After breakfast, Gloria, the girls and I headed out to a local market where we looked for "Chipar" This is a traditional Chinese wedding dress.......ok it's finally happening......I'm shopping for the girls' wedding (or they could wear them to the prom) dresses. They are very inexpensive (by American standards) and it was something I wish I'd bought when I was still at home, before I decided to come back to China. The chipar's are the traditional Chinese dresses that you see all the time, you wear red one's when you get married. I thought Julie and Charlie could use them for their "going away" dresses if they wanted to wear the traditional American wedding dresses, or again, they could wear them to a prom or for some other "formal" event if they wanted to. I found several that I though were really nice and next time I head up to Shenyang I'll probably buy a couple.
After looking for the Chipar's we ventured off to another market, but on our way Julie spotted a church and wanted to go in. I'd forgotten it was Sunday and when we went in we discovered it was packed. It was a Catholic Church and they were having services in Chinese. We were spotted by the ushers and were immediately taken to a pew. I didn't understand what was being said, but Gloria said the preacher was talking about some story from the bible. She didn't understand what it was all about, but from what I gathered from what she told me, I think the sermon was about the "good Samaritan." Since none of us knew what was being said we left after a few minutes. There were several dozen policemen outside the church and I didn't want to get anyone in trouble for us being there. Gloria said she didn't know why they were there either.
We then hit the outdoor market were I was able to buy a pair of men's long johns to help keep me warm this winter when "Siberia heads south." It was kind of a rainy drizzly morning and the outdoor market was not the place to be. I'd spotted a Pizza Hut close to the Forbidden City (our afternoon destination) so we took a taxi there. Gloria told me she'd never eaten pizza.....was she ever in for a treat. She chose the pineapple and ham pizza (no mom they didn't have any jalapeno peppers to put on it) It was soooooooooooo good and when I asked them if they had Parmesan cheese they told me yes and brought me a container! I didn't think Gloria would like the Parmesan because of it's strong flavor, but she fooled me. Pizza in China costs about the same as it does in America, but because of the difference in the cost of living, pizza is very expensive here....I didn't care...it was so good. Gloria asked me if we eat this everyday at home, I just chuckled and told her no, it was way too fattening to eat everyday. In my family we typically ate it about once a month or so. It's interesting, I've been asked that same question about the western foods that are available here (in certain places). "Do you eat hamburgers every day"...."no" "do you eat Kentucky Chicken everyday"....."no" I told Gloria probably the only foods that most westerners eat everyday is bread or potatoes.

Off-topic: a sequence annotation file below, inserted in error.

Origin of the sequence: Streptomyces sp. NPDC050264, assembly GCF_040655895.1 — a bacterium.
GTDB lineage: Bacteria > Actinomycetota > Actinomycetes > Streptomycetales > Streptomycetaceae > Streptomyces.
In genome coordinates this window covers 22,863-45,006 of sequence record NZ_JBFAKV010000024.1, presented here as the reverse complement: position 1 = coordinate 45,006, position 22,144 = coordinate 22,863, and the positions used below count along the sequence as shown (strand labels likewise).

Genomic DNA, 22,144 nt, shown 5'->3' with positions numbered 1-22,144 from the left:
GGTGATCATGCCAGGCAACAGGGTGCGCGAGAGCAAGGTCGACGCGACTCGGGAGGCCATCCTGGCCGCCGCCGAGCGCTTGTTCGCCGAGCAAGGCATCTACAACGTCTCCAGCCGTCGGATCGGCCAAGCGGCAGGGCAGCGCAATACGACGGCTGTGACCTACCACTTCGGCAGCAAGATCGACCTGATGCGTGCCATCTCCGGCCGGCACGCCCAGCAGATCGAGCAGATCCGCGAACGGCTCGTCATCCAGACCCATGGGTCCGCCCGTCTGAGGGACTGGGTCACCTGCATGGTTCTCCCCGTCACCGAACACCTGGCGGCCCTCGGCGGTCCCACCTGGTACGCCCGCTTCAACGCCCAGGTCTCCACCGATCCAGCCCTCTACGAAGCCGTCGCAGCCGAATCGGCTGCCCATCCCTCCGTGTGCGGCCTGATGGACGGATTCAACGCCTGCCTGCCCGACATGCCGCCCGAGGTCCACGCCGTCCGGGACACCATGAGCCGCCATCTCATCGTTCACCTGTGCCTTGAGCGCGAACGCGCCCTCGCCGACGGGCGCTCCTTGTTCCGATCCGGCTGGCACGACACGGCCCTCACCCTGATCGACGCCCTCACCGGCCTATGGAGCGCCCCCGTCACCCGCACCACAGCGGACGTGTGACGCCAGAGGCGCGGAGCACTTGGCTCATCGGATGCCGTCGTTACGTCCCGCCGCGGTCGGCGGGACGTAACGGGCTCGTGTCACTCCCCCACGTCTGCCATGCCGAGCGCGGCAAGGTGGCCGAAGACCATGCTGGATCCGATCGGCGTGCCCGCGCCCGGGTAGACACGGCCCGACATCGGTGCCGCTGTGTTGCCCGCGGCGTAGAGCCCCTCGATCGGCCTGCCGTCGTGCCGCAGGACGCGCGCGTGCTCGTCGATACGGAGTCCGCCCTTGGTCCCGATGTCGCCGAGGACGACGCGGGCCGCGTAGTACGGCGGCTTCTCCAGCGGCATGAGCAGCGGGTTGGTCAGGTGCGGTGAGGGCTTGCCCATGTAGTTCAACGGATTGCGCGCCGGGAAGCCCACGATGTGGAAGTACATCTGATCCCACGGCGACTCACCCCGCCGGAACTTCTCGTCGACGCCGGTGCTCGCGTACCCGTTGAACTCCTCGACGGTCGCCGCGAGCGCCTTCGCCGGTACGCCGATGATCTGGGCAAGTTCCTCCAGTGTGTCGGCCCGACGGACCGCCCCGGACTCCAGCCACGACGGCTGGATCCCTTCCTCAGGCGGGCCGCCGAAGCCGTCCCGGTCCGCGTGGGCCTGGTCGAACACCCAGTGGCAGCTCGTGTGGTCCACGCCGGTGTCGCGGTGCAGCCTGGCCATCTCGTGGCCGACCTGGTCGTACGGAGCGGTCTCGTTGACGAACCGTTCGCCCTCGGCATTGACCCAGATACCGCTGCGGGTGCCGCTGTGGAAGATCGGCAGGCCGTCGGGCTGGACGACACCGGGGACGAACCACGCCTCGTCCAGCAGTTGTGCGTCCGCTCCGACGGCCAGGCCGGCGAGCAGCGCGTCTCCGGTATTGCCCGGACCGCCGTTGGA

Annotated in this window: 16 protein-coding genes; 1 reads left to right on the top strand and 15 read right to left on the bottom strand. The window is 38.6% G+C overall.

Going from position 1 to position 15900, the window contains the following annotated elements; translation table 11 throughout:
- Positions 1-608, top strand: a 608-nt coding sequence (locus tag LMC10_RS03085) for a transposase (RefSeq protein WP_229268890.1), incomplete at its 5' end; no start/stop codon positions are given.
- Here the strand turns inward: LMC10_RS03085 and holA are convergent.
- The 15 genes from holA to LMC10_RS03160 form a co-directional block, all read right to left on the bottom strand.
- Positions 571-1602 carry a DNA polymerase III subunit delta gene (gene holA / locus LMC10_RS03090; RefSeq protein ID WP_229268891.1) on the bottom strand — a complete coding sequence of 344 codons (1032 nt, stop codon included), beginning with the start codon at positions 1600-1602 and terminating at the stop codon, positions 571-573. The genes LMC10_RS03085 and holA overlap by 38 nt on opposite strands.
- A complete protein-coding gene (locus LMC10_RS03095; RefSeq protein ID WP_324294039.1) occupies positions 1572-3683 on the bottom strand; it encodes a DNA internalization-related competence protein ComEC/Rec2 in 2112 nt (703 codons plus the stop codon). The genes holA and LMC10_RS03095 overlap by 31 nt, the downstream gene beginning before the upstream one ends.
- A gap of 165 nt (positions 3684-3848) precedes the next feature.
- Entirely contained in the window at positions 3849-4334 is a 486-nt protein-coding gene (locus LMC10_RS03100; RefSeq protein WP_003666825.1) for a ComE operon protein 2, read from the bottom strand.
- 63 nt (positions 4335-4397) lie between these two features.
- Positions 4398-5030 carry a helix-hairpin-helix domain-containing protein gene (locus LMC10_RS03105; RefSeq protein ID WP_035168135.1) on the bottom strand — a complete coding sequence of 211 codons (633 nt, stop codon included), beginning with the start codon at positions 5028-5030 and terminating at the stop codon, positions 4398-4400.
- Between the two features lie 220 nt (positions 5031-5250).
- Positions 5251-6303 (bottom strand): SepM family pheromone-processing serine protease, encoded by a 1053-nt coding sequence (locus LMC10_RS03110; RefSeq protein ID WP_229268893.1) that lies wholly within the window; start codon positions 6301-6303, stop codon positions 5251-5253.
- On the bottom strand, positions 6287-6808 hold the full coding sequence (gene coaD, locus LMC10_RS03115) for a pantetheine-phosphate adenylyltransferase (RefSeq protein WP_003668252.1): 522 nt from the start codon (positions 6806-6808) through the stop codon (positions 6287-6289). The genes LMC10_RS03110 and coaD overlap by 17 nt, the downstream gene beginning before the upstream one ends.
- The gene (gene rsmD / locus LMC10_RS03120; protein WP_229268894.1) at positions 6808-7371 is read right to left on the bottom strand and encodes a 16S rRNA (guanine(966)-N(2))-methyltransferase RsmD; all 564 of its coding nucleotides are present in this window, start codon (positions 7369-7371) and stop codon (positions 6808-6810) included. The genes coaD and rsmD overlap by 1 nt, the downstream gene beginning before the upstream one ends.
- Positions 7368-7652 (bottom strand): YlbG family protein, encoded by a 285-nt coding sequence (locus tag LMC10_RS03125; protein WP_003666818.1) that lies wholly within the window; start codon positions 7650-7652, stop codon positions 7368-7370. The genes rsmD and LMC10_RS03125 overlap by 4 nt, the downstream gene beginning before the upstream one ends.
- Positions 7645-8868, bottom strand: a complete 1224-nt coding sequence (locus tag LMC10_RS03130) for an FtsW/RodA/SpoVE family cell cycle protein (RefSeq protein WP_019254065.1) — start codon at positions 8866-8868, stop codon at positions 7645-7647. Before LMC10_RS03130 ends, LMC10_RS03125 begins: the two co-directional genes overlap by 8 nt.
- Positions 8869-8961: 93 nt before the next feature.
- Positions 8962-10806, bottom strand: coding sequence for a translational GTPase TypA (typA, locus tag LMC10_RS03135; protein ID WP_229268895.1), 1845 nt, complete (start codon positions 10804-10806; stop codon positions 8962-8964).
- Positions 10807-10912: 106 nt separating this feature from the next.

After lunch the weather cleared up and we walked over to the Forbidden City. Shenyang used to be the capital of China and was home of the Emperor's. The palace was quite fascinating, but the girls were really getting tired and we didn't tour all of it. We did see the "throne room" where business used to be conducted and it was quite magnificent, as were all of the buildings we did tour.